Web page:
Ethical AI - How Fama is combatting bias in AI with diversity
Welcome to our inaugural Fama Tech Blog! In this episode learn how Fama approaches AI from Fama CTO Brendten Eickstaedt.
Eliminating bias in AI and machine-learning technologies remains one of the biggest challenges facing the technology industry today. Between sexist hiring algorithms and racially biased facial recognition software, we have seen no shortage of discouraging headlines over the years that point to the growing need to ensure, from the earliest stages of development, that the tools we create aren’t reinforcing society’s most harmful prejudices.
For this episode of our Engineering Blog interview series, we sat down with Fama’s own Chief Technology Officer, Brendten Eickstaedt, to discuss this topic in more depth, and more specifically to explore the solution of combating bias in AI with diversity.
Here are a few key takeaways:
The Three Types of Bias in AI
In order to solve the problem of bias in AI and machine-learning technologies, we first need to understand exactly why it happens in the first place. According to Brendten, the artificial intelligence community currently identifies at least three distinct types of bias that may result from the use of AI: algorithmic prejudice, negative legacy bias, and underestimation.
Algorithmic prejudice occurs when otherwise legally protected features, such as race, can be revealed through correlation with other non-protected factors. For example, while zip codes aren’t considered protected attributes for the purpose of employment screening, they can be used as a proxy for race, inadvertently revealing the protected feature and potentially leading to a biased hiring decision.
Negative legacy bias, on the other hand, occurs when outdated information is being fed into an algorithm, which can easily result in an AI factoring in the toxic stereotypes of our less-than-sterling past, such as “traditional” gender roles.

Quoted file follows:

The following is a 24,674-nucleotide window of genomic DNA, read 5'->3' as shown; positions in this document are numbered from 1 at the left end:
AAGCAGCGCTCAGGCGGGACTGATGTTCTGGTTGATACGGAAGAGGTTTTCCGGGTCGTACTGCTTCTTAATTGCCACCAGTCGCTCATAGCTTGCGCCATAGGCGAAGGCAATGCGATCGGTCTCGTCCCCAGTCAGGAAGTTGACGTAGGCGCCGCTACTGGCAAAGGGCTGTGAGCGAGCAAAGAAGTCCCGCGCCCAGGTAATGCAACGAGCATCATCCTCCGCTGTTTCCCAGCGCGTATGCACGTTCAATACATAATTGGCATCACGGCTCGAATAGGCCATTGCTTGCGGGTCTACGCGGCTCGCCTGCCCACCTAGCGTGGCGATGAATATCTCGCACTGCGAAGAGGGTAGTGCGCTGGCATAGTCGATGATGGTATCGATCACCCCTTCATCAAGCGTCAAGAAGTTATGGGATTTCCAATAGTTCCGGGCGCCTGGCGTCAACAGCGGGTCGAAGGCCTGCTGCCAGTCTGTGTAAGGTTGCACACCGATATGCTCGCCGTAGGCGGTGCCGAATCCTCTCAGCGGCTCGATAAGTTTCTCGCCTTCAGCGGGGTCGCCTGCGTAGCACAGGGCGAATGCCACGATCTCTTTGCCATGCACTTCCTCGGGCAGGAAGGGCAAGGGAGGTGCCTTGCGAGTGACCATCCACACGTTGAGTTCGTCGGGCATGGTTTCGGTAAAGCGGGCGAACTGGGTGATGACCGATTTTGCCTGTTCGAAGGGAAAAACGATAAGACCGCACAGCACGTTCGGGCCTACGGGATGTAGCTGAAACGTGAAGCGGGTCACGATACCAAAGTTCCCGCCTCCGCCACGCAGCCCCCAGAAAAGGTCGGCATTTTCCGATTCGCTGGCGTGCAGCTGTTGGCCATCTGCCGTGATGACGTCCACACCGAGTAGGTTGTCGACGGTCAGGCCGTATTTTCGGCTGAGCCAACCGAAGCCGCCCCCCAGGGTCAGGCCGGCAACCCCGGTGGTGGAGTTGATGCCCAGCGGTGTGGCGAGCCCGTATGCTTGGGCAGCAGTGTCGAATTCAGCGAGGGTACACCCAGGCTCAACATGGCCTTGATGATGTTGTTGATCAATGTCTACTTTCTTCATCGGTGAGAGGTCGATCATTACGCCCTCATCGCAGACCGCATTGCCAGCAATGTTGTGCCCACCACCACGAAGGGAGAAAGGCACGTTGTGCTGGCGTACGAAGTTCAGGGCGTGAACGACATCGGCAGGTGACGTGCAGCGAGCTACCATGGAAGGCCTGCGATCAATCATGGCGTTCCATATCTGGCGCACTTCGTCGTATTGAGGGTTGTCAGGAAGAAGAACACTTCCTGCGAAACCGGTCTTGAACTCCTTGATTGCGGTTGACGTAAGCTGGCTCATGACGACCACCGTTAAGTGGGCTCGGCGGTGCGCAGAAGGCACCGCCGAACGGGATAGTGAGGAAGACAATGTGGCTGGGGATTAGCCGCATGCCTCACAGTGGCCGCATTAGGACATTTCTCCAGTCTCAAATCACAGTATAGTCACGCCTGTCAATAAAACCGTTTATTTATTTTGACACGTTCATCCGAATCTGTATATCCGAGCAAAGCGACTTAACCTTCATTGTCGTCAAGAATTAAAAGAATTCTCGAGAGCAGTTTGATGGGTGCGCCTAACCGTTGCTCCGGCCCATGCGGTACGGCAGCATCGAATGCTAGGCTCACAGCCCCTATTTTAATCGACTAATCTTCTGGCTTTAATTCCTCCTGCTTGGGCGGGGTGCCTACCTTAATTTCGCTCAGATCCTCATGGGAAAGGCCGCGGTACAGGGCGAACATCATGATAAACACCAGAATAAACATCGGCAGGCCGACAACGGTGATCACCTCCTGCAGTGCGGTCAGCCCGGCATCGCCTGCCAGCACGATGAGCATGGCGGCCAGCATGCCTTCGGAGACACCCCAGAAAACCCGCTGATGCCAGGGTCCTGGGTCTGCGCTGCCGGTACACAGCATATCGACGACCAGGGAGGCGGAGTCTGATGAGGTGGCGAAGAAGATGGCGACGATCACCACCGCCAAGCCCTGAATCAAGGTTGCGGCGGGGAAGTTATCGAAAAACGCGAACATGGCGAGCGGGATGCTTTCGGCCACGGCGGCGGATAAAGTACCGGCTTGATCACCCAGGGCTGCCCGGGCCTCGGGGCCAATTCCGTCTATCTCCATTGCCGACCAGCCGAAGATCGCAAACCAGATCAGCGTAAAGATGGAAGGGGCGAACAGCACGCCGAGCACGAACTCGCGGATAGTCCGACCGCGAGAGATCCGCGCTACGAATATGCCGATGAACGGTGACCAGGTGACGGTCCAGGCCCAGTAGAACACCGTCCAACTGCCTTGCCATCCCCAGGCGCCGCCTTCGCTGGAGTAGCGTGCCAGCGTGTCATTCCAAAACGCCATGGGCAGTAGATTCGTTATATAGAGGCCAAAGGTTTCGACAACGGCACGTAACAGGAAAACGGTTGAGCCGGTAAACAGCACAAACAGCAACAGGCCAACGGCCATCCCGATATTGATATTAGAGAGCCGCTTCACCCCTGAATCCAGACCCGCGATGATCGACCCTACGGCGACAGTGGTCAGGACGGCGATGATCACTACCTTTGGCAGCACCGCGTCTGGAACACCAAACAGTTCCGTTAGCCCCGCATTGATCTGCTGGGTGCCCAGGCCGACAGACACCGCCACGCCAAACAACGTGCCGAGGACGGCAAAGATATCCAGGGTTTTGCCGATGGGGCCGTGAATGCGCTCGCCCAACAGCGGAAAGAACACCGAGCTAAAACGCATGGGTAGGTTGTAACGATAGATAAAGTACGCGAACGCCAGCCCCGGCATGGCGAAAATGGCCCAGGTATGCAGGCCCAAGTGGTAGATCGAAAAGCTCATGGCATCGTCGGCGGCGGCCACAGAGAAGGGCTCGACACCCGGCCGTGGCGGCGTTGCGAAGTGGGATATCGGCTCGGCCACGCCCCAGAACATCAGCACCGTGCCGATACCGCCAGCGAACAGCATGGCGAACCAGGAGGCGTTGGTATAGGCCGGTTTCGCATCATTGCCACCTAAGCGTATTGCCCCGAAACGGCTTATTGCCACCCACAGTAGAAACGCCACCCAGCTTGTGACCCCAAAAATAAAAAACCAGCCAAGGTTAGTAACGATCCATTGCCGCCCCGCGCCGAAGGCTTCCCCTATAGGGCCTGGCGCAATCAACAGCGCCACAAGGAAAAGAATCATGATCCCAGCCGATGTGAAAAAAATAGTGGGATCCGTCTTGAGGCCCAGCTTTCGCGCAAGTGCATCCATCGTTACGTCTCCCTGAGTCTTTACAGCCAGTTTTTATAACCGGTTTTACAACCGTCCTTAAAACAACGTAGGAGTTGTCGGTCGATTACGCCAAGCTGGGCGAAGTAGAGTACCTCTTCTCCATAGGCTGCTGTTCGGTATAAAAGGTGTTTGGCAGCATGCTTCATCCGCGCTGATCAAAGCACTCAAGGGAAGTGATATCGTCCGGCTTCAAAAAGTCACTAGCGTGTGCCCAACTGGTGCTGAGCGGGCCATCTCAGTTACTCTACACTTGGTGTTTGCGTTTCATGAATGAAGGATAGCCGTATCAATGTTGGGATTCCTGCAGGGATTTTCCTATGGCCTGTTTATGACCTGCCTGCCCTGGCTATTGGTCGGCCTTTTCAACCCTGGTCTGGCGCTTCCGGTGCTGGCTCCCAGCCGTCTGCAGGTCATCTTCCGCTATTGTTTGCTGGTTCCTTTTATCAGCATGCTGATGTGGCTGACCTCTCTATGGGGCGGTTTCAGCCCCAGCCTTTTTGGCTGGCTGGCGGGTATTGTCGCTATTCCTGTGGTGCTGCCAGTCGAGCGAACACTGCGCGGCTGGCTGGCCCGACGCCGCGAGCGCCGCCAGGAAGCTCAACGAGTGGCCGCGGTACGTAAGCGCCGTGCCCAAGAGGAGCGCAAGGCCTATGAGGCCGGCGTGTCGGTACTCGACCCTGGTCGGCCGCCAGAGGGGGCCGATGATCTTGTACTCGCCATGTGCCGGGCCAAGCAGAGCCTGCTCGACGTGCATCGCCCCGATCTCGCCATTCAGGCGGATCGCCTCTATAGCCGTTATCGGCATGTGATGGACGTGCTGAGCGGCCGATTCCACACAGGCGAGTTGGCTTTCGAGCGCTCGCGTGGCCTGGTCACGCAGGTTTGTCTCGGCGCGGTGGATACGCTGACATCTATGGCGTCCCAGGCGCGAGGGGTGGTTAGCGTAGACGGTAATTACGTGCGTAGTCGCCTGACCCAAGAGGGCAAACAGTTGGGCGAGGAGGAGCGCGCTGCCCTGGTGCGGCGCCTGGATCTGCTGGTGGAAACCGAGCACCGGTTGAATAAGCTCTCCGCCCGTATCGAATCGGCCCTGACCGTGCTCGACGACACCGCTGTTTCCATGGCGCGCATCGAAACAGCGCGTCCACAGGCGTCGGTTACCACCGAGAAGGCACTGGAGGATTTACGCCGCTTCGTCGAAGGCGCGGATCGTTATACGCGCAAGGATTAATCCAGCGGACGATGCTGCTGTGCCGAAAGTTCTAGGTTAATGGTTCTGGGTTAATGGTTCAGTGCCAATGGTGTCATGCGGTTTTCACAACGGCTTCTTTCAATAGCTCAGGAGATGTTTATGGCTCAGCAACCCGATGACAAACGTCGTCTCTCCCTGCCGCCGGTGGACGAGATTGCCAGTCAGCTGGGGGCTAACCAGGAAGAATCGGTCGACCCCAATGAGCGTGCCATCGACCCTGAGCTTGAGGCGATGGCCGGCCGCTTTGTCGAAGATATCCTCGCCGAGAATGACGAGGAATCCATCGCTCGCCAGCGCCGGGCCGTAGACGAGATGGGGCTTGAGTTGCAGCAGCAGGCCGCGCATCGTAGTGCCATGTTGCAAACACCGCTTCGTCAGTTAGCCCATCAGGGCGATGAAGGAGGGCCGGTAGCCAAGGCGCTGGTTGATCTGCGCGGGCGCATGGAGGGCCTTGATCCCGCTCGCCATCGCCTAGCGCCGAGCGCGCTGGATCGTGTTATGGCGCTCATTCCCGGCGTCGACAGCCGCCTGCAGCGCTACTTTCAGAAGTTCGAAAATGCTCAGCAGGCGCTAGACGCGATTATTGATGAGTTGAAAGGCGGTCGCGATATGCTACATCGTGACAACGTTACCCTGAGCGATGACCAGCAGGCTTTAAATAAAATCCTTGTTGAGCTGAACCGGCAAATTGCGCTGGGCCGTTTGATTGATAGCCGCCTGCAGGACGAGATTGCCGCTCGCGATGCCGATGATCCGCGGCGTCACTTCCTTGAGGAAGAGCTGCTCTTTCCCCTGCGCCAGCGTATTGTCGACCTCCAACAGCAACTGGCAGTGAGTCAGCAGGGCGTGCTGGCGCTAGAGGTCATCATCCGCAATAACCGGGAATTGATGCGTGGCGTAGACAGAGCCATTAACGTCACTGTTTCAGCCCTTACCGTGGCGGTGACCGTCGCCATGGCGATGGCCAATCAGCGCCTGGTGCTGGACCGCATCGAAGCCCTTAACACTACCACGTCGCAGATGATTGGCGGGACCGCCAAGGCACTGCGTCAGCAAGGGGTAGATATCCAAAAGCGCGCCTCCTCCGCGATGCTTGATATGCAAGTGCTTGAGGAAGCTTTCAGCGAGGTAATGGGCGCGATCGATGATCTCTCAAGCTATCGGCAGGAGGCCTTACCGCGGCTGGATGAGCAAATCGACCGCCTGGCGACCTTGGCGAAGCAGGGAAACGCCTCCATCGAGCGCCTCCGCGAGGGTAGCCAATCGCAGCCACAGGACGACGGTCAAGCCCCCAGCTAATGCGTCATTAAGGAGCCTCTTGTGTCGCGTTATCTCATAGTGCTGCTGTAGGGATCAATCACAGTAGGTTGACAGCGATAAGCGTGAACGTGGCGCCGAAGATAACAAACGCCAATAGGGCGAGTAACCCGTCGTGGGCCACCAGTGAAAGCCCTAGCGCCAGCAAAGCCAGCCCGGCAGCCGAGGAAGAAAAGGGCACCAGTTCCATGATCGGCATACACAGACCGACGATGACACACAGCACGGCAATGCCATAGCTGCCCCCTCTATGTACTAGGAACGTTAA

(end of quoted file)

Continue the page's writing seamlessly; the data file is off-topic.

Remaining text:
Finally, underestimation is the result of an AI or machine-learning algorithm being trained on either insufficient or unbalanced data. If a company trains an AI to select candidates based on the attributes of existing employees, but the overwhelming majority of existing employees happen to be white males, then the AI is making decisions based on an objectively unbalanced data set that favors one demographic over another.
The Importance of Diversity of Thought
Despite all of the above biases seemingly taking place at the level of the algorithm, it’s important to remember that human beings are still ultimately responsible for both the initial development of the technology and the process of improving the AI’s performance over time. And for Brendten, this is one of the reasons it’s absolutely critical to leverage diverse teams in both the development of Fama’s screening algorithms and the analysis of their results.
“Team members with diverse backgrounds drive diversity of thought,” he says. “So it’s important to have those diverse teams to be able to think creatively and solve problems in ways that a non-diverse team would potentially have trouble with.”
To illustrate more clearly how diverse teams can help reduce or eliminate AI bias in practice, Brendten elaborated on Fama’s own process for improving its machine-learning algorithms. When an AI is returning incorrect or biased results, he explains, human intervention is necessary to retrain the algorithm not to repeat the mistake.